Design Process

If you are planning to design a website, your decisions can impact the accessibility of your product from the beginning of this process. During the process of making wireframes or mockups, you can already think about the things listed here and try to develop concepts.

Input Device agnostic

User interactions should not be limited to one input method. Users should be able to choose freely how to interact with the system you are designing. For example interactions should never depend on the mouse only.

  • If you’re building a drag and drop interface, provide buttons to move items, because keyboard interactions should work as well. See this new success criteria in WACG 2.2
  • Avoid buttons or other interactive elements which consist of iconography only and have no visible name. Speech recognition users may depend on clear visual naming of buttons to easily and successfully complete interactions. If you cannot avoid their use, consider what has been written in this article by Sara Soueidan: Accessible Icon Buttons
  • Ensure enough target size for interactive elements like buttons. A basic size of 24 Pixels will be provided in the upcoming success criteria of WCAG 2.2. You help users with dexterity limitations and those who have difficulty with fine motor movement or just users on mobile devices operating with their fingers.
  • Design your focus indicator! Many designers don’t like the browser’s default focus indicator and especially they don’t like it, when it appears on click. Many developers are forced to use something like outline: none; against better knowledge. But this is a huge barrier for keyboard users! Make the designers aware early on that they can live out their creativity here to design clear visual help for keyboard users. And you can calm them: Modern CSS (Cascading Style Sheets) makes it possible to only show the indicator on focus. WCAG 2.2 has some new design requirements on focus indicators, too.

Example: Focus Indicators not visible on Click

  *:focus, *:focus-visible {
    outline: thick double deeppink;
  *:focus:not(*:focus-visible) {
    outline: none;

Read more on the Design of Focus Indicators

Sara Soueidan: A guide to designing accessible, WCAG-compliant focus indicators

Responsive Design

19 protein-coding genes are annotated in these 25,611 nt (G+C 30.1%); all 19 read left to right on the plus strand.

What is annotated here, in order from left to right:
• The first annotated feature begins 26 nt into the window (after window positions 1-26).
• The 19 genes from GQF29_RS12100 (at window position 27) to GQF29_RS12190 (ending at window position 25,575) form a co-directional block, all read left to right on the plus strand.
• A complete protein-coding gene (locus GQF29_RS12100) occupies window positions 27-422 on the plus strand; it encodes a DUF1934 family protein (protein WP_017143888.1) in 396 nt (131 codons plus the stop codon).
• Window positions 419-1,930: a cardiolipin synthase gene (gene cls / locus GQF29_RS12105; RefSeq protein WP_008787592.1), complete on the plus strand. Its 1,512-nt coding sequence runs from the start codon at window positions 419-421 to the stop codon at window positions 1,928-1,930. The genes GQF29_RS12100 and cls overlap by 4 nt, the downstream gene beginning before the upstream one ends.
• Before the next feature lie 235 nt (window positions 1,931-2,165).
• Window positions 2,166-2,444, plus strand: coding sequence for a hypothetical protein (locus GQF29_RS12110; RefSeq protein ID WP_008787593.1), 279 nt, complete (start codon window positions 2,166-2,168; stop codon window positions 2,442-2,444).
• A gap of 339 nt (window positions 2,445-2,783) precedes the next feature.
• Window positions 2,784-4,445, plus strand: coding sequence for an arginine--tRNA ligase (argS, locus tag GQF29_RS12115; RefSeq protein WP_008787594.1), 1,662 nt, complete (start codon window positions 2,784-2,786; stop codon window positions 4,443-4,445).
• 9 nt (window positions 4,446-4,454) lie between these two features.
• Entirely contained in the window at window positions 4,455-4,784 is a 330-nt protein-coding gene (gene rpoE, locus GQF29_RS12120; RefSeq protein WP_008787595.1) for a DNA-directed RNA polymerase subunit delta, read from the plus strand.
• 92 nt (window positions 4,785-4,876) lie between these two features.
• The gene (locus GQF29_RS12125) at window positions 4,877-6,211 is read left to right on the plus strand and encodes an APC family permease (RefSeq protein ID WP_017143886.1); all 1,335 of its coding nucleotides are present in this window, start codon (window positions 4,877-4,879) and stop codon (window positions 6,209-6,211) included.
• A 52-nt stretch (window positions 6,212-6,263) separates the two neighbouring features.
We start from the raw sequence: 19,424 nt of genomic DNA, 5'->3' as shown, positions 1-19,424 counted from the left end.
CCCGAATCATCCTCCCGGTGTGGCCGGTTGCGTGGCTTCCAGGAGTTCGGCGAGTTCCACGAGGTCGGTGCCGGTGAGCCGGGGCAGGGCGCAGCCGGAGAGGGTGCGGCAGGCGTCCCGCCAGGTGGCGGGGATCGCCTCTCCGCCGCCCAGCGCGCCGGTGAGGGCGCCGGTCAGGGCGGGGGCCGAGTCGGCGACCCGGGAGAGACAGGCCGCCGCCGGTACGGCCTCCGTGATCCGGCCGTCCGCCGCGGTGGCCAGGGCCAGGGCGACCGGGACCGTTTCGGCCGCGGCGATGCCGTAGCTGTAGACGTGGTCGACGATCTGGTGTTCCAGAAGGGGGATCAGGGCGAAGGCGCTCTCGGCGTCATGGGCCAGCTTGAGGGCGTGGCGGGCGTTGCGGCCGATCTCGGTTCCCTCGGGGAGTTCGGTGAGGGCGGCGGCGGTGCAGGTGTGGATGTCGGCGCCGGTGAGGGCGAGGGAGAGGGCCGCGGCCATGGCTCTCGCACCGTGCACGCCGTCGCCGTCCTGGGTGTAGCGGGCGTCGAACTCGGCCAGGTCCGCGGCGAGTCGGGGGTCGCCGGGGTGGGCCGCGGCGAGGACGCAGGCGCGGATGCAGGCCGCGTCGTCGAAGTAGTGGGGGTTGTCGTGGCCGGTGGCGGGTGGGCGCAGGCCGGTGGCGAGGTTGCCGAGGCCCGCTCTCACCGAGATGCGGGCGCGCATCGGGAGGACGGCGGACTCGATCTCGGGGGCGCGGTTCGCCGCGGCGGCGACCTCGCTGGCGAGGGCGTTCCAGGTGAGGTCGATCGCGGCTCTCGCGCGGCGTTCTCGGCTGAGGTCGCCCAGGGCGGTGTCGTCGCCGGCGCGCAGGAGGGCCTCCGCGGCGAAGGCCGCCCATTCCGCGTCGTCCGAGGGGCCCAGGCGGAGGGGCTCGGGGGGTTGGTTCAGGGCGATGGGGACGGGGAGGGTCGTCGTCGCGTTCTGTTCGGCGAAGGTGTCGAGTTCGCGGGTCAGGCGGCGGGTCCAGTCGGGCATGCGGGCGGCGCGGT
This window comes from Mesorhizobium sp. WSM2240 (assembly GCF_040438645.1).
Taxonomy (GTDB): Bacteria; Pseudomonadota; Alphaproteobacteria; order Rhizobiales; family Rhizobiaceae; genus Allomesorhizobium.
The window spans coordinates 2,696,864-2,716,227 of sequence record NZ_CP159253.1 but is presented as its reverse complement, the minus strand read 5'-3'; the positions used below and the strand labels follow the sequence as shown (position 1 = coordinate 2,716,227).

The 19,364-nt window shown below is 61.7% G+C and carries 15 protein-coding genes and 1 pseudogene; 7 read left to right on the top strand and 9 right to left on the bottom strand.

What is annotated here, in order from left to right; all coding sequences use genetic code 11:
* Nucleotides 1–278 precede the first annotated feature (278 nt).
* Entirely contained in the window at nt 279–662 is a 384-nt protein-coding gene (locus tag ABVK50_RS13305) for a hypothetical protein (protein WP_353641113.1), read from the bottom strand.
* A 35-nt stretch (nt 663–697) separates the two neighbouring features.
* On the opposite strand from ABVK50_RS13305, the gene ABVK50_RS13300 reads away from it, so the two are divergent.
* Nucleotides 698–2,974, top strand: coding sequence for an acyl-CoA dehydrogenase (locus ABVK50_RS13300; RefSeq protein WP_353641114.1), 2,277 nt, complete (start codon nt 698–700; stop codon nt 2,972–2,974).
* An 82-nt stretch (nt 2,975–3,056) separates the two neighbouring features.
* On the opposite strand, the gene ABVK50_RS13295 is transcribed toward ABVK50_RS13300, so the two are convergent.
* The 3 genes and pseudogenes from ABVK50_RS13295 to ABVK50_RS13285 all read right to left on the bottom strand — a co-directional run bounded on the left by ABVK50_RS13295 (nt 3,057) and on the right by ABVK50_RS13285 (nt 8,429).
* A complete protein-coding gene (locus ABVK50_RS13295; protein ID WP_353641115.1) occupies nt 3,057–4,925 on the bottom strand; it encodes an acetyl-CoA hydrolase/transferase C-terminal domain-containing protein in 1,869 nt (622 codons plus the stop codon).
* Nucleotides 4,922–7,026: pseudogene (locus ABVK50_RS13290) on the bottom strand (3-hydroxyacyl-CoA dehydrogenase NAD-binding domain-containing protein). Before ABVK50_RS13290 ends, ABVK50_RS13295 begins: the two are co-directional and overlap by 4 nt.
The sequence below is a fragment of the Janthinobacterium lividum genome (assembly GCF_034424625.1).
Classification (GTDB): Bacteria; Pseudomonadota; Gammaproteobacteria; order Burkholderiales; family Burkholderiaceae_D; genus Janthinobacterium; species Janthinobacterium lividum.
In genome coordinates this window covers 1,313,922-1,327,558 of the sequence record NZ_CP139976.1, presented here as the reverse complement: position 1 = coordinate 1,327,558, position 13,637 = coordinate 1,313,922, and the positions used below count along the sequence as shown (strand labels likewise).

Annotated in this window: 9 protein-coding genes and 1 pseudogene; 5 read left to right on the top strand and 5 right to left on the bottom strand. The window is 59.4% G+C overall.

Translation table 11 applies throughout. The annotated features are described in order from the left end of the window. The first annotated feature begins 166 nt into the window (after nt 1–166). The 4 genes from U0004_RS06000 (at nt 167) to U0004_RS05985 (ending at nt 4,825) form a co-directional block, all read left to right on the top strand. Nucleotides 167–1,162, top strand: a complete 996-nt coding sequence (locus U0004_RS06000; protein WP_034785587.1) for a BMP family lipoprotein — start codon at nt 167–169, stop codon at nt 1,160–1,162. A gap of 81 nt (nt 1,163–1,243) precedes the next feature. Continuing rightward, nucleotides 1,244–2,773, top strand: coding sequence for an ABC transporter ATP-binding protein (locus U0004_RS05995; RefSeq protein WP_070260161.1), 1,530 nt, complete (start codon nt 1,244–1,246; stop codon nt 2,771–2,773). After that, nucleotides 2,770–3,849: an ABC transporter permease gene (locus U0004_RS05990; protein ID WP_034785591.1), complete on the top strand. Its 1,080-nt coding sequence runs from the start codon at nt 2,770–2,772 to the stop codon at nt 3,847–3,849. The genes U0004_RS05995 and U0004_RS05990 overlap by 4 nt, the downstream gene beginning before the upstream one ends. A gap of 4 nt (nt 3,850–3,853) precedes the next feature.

There is an almost unlimited number of devices with a huge variety of screen sizes available on the market. More users use mobile devices than desktop computers nowadays. If you’re planning a new design, think of the different viewport sizes early. Positions of elements on the page can change or resize to use the available screen area in a user friendly way.

  • Don’t restrict orientation change of the website! Let it smoothly adapt to different resolutions. Allow all users to zoom.
  • Make sure that the reading order doesn’t change in different breakpoints.
  • Avoid spatial clues! Something like “Click the button on the right” may no longer make sense under other conditions of your layout. Especially for blind users those clues are completely useless.

Example: let Users zoom into the Website

  <meta name="viewport" content="width=device-width, initial-scale=1">

Color and Contrast

The designer of your project should make sure that all text colors have enough contrast to their backgrounds, at least a minimum ratio of 4.5:1. There are a lot of helpers out there to keep an eye on the contrast:

Pro Tips

  • Don’t use color alone to transport meaning. Something like a green button to submit a form and a red button to cancel the transaction is confusing for color-impaired people. Your design should be working without color or with the colors users chose as their settings in the browser.
  • Avoid using images containing text! If you have to place text over images via markup and CSS make sure, there is always enough contrast to the underlying image by using additional (semi transparent) background colors.